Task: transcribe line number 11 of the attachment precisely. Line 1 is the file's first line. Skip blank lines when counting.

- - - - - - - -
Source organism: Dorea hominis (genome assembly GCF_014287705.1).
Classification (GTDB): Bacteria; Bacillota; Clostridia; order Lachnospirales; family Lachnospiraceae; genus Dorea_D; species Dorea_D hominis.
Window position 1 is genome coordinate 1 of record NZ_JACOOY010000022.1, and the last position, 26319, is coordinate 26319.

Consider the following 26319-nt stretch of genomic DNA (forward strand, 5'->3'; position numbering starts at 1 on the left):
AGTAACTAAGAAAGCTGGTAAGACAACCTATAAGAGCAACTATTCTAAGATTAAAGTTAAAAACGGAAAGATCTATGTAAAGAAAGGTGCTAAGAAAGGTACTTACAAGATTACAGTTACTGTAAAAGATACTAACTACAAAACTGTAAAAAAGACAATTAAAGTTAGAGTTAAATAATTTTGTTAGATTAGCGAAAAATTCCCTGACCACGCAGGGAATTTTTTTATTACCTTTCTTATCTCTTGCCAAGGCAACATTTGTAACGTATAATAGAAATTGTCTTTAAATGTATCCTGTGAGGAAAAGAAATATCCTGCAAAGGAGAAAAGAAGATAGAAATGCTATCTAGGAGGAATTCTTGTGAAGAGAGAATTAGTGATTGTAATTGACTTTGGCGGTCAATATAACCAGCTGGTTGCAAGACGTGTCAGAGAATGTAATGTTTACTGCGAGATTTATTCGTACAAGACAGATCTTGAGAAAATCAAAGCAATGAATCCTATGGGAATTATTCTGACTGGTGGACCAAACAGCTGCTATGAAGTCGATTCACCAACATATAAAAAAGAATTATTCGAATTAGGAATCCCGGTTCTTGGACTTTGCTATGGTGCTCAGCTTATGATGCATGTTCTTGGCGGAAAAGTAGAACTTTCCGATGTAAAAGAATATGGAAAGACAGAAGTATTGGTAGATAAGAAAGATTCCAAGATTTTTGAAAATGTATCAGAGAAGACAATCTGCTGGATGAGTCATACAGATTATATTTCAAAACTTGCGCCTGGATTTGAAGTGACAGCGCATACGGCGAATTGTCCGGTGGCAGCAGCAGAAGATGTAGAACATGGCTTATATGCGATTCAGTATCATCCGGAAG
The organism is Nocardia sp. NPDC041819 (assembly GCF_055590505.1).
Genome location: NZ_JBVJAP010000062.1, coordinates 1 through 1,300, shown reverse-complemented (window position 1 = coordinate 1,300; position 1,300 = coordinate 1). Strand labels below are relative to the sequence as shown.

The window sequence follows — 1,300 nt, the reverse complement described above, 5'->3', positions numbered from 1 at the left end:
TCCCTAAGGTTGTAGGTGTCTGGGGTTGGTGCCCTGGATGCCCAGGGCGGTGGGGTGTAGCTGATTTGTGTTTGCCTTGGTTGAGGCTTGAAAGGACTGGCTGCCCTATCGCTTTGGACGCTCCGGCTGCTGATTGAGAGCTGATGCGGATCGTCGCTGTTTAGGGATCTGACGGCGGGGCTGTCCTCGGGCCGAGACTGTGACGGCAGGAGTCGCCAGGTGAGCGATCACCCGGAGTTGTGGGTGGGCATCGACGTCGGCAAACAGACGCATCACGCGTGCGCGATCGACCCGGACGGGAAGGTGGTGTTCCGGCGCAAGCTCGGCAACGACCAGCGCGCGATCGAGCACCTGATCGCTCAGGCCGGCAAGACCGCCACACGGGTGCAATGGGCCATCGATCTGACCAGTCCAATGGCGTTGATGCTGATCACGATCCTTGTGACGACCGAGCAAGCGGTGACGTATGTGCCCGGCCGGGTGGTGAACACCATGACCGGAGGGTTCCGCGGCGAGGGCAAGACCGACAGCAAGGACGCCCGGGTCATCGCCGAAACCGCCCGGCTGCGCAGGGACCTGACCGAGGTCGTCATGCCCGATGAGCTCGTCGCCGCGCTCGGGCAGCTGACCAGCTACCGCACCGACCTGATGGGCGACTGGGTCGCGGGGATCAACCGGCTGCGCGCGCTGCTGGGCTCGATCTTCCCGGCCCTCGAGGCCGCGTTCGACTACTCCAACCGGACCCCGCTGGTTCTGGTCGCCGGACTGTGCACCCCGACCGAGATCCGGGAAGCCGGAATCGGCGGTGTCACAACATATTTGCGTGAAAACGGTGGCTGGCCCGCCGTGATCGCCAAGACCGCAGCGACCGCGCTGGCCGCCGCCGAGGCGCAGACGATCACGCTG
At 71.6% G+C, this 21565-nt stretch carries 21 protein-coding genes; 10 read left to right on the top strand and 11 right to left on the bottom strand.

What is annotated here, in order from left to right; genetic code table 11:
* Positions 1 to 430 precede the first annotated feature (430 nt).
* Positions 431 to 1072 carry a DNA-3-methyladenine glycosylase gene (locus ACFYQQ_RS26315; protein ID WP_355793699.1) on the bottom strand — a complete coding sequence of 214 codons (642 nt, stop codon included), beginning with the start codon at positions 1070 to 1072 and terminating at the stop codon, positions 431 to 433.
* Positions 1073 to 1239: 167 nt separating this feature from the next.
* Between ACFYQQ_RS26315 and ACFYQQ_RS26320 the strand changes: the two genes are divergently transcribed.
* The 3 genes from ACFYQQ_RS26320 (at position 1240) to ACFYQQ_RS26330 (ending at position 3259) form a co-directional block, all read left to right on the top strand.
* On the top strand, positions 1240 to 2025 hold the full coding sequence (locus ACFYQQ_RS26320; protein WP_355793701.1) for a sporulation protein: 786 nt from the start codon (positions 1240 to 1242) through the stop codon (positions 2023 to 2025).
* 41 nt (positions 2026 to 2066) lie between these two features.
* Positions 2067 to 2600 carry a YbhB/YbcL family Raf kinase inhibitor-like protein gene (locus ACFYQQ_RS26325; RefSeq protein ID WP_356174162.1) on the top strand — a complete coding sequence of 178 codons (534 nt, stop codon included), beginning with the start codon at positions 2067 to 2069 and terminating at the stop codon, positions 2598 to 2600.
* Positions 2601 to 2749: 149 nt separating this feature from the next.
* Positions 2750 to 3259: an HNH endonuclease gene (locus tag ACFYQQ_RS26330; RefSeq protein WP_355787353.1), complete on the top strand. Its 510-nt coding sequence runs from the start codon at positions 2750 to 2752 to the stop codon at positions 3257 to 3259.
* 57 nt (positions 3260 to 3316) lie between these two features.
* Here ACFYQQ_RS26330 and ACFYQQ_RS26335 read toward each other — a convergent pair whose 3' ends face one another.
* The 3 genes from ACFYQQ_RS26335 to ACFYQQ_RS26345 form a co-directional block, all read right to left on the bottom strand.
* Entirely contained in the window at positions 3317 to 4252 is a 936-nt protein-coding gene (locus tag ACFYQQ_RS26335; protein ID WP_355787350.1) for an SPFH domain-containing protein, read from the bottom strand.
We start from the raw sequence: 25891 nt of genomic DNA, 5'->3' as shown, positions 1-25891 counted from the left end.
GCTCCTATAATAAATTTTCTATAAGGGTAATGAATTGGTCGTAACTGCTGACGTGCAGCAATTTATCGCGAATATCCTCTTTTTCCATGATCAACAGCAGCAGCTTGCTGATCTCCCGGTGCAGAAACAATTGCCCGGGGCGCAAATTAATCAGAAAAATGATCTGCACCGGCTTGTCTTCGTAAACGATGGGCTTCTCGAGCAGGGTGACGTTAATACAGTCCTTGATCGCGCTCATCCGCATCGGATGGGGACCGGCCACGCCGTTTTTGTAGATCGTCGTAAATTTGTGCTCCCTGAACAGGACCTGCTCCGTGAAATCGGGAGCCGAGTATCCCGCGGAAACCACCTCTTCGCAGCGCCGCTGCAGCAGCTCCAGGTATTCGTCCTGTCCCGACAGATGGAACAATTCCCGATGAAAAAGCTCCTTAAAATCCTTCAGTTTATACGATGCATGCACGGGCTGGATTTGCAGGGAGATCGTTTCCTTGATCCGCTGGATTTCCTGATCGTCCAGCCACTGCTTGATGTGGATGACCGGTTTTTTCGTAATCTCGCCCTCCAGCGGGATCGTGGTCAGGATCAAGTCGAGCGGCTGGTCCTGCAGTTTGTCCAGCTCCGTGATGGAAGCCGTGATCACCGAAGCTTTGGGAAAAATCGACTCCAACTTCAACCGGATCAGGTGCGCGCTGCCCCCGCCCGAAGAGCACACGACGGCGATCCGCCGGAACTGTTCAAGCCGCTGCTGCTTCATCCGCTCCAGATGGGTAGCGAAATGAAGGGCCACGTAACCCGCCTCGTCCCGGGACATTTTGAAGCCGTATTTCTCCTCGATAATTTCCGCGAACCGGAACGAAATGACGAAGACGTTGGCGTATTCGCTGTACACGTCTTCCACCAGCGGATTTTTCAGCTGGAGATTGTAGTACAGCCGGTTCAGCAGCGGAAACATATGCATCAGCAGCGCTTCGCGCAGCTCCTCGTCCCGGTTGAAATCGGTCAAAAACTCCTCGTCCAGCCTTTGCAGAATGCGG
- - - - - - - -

What is annotated here, in order from left to right; genetic code table 11: